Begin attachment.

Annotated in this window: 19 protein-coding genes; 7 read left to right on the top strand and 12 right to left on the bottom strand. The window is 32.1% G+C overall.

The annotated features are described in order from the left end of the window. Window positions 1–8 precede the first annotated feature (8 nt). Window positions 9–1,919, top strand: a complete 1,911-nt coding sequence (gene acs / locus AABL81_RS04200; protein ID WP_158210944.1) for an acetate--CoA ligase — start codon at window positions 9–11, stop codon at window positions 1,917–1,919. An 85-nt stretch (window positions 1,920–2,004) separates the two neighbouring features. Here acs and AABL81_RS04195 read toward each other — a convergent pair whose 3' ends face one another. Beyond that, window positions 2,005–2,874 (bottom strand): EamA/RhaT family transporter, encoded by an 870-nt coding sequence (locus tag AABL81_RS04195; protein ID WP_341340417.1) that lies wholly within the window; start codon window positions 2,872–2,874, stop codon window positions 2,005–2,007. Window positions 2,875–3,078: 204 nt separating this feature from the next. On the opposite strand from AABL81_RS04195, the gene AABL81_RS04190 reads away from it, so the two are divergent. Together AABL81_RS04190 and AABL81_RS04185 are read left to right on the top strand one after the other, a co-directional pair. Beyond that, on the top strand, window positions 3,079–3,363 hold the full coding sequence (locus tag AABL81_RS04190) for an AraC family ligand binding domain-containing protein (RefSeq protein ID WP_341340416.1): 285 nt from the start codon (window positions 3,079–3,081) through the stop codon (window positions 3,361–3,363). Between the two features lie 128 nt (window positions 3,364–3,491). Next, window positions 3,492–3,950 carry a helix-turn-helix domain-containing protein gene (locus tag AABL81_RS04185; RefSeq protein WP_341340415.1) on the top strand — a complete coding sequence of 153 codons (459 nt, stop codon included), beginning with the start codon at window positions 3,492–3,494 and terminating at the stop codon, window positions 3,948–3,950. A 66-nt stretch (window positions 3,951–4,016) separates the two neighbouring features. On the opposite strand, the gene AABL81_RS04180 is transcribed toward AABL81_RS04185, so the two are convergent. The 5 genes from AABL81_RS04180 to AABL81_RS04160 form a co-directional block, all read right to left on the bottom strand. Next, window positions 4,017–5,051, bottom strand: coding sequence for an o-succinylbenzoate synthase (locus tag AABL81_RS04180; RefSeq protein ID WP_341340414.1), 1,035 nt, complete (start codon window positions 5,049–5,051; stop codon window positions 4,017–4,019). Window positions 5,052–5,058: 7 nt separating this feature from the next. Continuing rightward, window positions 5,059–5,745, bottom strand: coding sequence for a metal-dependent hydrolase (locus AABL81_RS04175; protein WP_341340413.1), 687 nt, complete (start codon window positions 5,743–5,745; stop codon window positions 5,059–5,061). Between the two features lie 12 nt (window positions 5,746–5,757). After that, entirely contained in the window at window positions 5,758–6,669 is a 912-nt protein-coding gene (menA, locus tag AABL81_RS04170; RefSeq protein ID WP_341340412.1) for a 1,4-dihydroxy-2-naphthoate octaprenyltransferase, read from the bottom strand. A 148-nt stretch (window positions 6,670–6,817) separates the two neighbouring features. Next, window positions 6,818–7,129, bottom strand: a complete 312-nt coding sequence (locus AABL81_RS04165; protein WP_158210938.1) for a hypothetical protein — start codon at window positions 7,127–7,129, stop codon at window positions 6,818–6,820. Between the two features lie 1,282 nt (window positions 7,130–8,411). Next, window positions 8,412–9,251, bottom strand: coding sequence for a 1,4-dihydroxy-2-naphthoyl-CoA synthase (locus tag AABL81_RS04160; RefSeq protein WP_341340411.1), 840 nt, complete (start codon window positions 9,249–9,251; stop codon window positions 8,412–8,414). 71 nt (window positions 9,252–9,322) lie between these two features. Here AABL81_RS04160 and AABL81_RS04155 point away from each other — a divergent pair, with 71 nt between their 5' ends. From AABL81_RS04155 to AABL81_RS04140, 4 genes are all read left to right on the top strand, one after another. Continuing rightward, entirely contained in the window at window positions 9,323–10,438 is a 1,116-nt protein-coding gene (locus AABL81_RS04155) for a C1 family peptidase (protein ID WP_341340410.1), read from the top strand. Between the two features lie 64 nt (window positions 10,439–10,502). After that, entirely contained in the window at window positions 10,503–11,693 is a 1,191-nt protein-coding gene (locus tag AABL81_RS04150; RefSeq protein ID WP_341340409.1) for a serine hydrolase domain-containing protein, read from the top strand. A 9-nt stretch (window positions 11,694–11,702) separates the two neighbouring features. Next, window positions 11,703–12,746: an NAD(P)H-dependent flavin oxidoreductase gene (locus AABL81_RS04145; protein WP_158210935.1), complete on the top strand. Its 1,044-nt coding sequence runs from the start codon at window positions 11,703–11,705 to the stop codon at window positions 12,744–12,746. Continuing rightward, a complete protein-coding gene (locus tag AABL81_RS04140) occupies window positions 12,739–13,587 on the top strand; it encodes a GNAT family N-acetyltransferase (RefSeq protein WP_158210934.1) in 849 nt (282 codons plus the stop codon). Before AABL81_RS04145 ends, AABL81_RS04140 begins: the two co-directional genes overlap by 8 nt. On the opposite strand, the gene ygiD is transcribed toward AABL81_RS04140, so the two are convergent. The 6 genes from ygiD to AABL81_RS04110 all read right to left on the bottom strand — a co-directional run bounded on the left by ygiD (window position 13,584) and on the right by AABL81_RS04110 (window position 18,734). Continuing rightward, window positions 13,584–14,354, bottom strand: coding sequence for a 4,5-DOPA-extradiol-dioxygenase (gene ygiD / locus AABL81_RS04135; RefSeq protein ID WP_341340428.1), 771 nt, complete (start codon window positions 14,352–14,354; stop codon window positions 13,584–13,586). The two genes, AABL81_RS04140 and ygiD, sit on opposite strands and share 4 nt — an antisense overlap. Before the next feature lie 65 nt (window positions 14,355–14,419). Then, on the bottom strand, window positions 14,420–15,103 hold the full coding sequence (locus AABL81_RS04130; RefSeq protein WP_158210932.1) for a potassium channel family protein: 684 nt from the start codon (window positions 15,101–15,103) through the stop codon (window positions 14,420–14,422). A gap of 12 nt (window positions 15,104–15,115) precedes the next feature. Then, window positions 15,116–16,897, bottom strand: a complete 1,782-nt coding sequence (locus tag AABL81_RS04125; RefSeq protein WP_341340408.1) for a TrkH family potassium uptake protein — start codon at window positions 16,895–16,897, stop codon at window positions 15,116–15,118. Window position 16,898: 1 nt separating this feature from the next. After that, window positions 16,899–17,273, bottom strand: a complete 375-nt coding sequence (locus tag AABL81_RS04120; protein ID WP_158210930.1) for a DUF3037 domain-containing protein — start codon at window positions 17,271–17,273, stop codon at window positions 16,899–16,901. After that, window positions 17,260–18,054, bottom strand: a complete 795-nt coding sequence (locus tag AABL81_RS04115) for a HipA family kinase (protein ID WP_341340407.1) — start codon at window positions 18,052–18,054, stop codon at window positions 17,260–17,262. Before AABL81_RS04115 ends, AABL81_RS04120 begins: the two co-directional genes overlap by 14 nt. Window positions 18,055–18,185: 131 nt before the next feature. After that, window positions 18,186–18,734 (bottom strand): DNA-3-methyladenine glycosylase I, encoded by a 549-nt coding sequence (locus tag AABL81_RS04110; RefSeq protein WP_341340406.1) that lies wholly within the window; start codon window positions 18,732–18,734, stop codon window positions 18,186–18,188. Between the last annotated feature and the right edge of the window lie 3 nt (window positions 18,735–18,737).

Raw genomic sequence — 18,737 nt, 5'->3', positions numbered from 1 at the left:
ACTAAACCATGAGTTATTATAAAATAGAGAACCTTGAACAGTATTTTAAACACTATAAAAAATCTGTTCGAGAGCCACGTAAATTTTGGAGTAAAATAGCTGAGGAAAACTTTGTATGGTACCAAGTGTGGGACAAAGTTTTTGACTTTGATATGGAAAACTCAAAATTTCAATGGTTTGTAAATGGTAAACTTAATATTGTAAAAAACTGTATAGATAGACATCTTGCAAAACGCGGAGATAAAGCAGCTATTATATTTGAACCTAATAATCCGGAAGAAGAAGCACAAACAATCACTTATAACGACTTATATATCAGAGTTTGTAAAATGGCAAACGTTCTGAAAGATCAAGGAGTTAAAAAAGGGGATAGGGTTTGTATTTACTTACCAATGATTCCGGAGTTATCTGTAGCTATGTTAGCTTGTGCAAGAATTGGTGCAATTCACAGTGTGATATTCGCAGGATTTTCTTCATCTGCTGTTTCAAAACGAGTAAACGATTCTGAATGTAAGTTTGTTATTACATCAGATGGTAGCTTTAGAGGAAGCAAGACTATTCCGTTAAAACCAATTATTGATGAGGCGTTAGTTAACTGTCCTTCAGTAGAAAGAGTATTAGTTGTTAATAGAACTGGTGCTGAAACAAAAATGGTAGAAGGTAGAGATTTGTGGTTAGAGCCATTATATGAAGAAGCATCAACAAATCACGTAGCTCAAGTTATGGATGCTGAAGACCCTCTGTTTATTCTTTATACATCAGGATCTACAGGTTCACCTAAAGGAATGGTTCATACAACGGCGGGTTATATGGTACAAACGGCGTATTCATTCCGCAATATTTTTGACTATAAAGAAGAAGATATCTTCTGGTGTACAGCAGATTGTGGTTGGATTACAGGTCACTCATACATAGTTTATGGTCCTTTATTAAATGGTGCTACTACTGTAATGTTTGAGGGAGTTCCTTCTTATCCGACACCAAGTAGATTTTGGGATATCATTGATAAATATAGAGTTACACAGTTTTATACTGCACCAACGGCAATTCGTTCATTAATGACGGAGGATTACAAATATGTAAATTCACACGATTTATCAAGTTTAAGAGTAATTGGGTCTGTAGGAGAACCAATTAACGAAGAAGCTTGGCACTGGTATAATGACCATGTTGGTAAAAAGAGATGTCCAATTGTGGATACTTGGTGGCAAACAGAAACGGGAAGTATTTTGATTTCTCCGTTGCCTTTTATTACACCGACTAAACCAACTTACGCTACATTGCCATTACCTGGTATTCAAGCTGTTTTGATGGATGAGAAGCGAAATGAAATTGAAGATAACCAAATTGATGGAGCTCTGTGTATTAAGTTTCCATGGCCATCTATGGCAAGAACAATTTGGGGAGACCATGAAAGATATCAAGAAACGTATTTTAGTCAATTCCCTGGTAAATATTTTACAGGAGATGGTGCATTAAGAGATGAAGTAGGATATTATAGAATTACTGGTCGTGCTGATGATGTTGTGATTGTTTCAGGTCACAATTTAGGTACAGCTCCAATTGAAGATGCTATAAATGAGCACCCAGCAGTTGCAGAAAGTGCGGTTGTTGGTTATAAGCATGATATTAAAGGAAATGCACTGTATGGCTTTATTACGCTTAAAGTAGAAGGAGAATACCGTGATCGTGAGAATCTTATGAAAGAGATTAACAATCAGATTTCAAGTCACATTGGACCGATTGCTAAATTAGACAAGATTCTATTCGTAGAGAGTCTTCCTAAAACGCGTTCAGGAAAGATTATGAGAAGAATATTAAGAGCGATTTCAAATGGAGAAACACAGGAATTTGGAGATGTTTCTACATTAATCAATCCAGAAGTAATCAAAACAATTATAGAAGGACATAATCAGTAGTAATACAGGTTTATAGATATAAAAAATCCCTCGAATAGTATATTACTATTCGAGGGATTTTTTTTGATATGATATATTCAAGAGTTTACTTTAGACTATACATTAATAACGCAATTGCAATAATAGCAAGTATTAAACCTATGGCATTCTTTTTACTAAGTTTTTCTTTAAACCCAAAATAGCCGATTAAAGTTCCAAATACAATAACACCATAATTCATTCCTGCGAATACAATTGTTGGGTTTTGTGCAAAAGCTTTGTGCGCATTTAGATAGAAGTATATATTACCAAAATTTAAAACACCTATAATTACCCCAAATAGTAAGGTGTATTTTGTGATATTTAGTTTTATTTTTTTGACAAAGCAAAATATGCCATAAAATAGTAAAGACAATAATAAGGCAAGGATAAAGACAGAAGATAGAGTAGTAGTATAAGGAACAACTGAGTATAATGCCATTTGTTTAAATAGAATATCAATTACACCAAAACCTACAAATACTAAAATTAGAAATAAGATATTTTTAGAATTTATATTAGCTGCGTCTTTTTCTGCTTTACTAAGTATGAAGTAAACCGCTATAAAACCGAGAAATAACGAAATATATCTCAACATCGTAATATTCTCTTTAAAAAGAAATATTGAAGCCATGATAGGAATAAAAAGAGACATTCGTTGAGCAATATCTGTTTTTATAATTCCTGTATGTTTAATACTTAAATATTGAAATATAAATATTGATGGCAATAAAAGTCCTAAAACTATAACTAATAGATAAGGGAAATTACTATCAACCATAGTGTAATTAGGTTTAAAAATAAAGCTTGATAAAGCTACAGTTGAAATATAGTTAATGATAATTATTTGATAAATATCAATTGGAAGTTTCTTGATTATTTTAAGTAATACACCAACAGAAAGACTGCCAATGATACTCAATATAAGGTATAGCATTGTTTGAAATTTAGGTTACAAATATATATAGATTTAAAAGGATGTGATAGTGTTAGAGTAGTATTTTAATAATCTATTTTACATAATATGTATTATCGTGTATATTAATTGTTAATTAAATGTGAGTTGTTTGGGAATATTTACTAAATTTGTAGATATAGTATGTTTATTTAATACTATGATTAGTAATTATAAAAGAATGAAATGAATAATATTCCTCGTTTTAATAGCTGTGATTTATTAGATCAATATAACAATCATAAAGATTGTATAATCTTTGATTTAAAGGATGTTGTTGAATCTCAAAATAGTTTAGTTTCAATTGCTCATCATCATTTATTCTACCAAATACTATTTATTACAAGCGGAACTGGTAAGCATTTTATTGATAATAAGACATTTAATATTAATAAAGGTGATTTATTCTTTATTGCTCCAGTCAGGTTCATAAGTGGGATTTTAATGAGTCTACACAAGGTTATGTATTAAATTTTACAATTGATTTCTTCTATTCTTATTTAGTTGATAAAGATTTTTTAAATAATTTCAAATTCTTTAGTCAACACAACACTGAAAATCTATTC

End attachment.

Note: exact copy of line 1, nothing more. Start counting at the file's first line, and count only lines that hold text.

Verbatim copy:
Annotated in this window: 19 protein-coding genes; 7 read left to right on the top strand and 12 right to left on the bottom strand. The window is 32.1% G+C overall.